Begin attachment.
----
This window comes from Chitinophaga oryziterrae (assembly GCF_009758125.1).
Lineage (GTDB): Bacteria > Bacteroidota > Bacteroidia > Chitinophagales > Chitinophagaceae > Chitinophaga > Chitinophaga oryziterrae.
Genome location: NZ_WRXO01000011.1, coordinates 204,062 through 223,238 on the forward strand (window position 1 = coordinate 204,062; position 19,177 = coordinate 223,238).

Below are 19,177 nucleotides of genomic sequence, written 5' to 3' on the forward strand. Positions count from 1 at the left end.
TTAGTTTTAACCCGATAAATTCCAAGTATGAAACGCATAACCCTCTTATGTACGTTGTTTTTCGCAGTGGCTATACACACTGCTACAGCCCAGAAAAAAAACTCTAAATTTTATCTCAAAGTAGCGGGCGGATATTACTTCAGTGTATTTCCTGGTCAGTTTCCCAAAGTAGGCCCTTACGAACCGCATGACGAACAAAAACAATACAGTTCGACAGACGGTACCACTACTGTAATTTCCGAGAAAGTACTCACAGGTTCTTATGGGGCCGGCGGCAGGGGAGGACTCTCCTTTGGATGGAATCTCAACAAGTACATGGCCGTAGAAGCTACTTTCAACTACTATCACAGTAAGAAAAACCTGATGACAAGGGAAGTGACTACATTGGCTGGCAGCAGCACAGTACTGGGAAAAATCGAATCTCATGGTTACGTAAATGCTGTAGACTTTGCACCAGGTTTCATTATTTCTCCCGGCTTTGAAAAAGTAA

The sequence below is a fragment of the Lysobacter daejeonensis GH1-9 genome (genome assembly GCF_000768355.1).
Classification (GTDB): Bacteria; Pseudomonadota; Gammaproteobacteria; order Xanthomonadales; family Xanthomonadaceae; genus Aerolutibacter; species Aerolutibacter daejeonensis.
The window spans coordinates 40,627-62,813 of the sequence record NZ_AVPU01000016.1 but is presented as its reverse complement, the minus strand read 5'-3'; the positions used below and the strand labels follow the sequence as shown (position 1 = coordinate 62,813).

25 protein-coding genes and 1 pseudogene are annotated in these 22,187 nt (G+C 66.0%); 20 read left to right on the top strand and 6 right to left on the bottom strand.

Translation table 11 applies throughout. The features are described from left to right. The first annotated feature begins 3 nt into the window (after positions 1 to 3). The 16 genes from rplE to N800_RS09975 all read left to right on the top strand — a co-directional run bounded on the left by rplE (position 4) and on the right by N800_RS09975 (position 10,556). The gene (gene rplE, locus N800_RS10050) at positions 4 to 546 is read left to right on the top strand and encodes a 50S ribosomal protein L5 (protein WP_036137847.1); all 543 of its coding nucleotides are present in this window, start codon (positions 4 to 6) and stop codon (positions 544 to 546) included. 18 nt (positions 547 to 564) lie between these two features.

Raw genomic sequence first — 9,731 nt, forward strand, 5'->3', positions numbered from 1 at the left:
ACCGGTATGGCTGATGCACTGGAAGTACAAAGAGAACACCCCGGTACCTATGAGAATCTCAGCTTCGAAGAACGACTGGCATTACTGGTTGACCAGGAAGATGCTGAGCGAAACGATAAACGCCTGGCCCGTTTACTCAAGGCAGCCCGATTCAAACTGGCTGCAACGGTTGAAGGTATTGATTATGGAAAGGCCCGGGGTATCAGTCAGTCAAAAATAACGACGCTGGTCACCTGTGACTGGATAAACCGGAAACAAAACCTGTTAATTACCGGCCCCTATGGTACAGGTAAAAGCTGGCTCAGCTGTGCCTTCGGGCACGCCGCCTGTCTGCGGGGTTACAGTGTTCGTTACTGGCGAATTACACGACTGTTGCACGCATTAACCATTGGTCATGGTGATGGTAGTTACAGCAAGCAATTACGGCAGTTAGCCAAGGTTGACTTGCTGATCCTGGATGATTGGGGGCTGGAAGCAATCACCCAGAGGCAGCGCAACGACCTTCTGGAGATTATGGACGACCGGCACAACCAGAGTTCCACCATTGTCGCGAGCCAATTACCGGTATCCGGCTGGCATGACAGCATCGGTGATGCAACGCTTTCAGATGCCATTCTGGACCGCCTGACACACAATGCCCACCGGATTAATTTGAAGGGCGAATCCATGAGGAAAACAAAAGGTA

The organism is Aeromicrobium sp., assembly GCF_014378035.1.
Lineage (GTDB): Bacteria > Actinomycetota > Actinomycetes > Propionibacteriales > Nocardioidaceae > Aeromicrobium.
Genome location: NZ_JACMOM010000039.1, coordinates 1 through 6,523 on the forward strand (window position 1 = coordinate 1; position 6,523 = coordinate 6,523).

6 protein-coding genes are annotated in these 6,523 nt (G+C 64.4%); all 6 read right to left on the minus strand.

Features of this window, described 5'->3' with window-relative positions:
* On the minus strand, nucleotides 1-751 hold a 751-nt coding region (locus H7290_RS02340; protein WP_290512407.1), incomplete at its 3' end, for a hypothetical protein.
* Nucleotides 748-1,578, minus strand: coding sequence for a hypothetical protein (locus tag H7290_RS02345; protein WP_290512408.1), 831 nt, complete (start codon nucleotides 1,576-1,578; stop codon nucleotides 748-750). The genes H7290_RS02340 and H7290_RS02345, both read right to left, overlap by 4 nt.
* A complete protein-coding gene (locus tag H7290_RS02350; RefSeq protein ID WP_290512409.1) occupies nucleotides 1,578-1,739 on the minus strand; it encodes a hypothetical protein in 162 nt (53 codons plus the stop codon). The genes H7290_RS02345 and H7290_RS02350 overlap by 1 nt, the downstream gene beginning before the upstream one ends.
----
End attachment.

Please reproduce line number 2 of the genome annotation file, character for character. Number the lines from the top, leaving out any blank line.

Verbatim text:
Lineage (GTDB): Bacteria > Bacteroidota > Bacteroidia > Chitinophagales > Chitinophagaceae > Chitinophaga > Chitinophaga oryziterrae.